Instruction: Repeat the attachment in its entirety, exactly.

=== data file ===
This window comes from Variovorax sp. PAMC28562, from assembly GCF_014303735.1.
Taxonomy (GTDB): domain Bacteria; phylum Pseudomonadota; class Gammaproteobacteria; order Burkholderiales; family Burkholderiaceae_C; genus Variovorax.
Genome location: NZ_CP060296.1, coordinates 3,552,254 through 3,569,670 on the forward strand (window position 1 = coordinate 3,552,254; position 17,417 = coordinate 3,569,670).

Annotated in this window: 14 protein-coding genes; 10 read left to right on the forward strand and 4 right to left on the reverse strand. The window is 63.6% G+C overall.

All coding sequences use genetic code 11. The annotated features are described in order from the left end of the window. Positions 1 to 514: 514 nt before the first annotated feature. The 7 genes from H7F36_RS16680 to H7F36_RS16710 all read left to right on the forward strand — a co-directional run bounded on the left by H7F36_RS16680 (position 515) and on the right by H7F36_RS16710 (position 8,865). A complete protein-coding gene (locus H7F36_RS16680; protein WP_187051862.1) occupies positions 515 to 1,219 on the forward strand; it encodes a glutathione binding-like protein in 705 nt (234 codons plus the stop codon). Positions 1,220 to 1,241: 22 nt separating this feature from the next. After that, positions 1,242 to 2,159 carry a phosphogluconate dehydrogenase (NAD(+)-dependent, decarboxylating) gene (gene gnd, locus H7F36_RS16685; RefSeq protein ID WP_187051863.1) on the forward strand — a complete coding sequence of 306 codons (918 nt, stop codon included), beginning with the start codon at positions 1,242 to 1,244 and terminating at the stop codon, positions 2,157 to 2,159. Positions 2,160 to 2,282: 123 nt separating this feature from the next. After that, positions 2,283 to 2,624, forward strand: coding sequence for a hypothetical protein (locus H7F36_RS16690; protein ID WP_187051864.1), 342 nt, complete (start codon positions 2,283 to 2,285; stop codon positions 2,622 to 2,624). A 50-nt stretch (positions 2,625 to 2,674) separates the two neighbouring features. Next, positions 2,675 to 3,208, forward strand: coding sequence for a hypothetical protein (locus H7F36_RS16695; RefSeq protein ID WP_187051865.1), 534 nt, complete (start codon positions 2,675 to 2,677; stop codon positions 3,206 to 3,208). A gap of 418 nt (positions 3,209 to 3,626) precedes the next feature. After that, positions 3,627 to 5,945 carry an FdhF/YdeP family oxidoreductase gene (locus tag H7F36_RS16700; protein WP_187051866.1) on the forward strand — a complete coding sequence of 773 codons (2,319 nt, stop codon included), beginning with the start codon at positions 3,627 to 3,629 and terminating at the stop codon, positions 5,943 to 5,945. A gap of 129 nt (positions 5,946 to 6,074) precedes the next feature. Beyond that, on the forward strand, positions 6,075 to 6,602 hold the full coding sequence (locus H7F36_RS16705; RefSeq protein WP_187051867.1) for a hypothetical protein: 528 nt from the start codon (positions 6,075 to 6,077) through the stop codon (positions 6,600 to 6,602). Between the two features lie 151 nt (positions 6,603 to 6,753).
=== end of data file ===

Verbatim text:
This window comes from Variovorax sp. PAMC28562, from assembly GCF_014303735.1.
Taxonomy (GTDB): domain Bacteria; phylum Pseudomonadota; class Gammaproteobacteria; order Burkholderiales; family Burkholderiaceae_C; genus Variovorax.
Genome location: NZ_CP060296.1, coordinates 3,552,254 through 3,569,670 on the forward strand (window position 1 = coordinate 3,552,254; position 17,417 = coordinate 3,569,670).

Annotated in this window: 14 protein-coding genes; 10 read left to right on the forward strand and 4 right to left on the reverse strand. The window is 63.6% G+C overall.

All coding sequences use genetic code 11. The annotated features are described in order from the left end of the window. Positions 1 to 514: 514 nt before the first annotated feature. The 7 genes from H7F36_RS16680 to H7F36_RS16710 all read left to right on the forward strand — a co-directional run bounded on the left by H7F36_RS16680 (position 515) and on the right by H7F36_RS16710 (position 8,865). A complete protein-coding gene (locus H7F36_RS16680; protein WP_187051862.1) occupies positions 515 to 1,219 on the forward strand; it encodes a glutathione binding-like protein in 705 nt (234 codons plus the stop codon). Positions 1,220 to 1,241: 22 nt separating this feature from the next. After that, positions 1,242 to 2,159 carry a phosphogluconate dehydrogenase (NAD(+)-dependent, decarboxylating) gene (gene gnd, locus H7F36_RS16685; RefSeq protein ID WP_187051863.1) on the forward strand — a complete coding sequence of 306 codons (918 nt, stop codon included), beginning with the start codon at positions 1,242 to 1,244 and terminating at the stop codon, positions 2,157 to 2,159. Positions 2,160 to 2,282: 123 nt separating this feature from the next. After that, positions 2,283 to 2,624, forward strand: coding sequence for a hypothetical protein (locus H7F36_RS16690; protein ID WP_187051864.1), 342 nt, complete (start codon positions 2,283 to 2,285; stop codon positions 2,622 to 2,624). A 50-nt stretch (positions 2,625 to 2,674) separates the two neighbouring features. Next, positions 2,675 to 3,208, forward strand: coding sequence for a hypothetical protein (locus H7F36_RS16695; RefSeq protein ID WP_187051865.1), 534 nt, complete (start codon positions 2,675 to 2,677; stop codon positions 3,206 to 3,208). A gap of 418 nt (positions 3,209 to 3,626) precedes the next feature. After that, positions 3,627 to 5,945 carry an FdhF/YdeP family oxidoreductase gene (locus tag H7F36_RS16700; protein WP_187051866.1) on the forward strand — a complete coding sequence of 773 codons (2,319 nt, stop codon included), beginning with the start codon at positions 3,627 to 3,629 and terminating at the stop codon, positions 5,943 to 5,945. A gap of 129 nt (positions 5,946 to 6,074) precedes the next feature. Beyond that, on the forward strand, positions 6,075 to 6,602 hold the full coding sequence (locus H7F36_RS16705; RefSeq protein WP_187051867.1) for a hypothetical protein: 528 nt from the start codon (positions 6,075 to 6,077) through the stop codon (positions 6,600 to 6,602). Between the two features lie 151 nt (positions 6,603 to 6,753).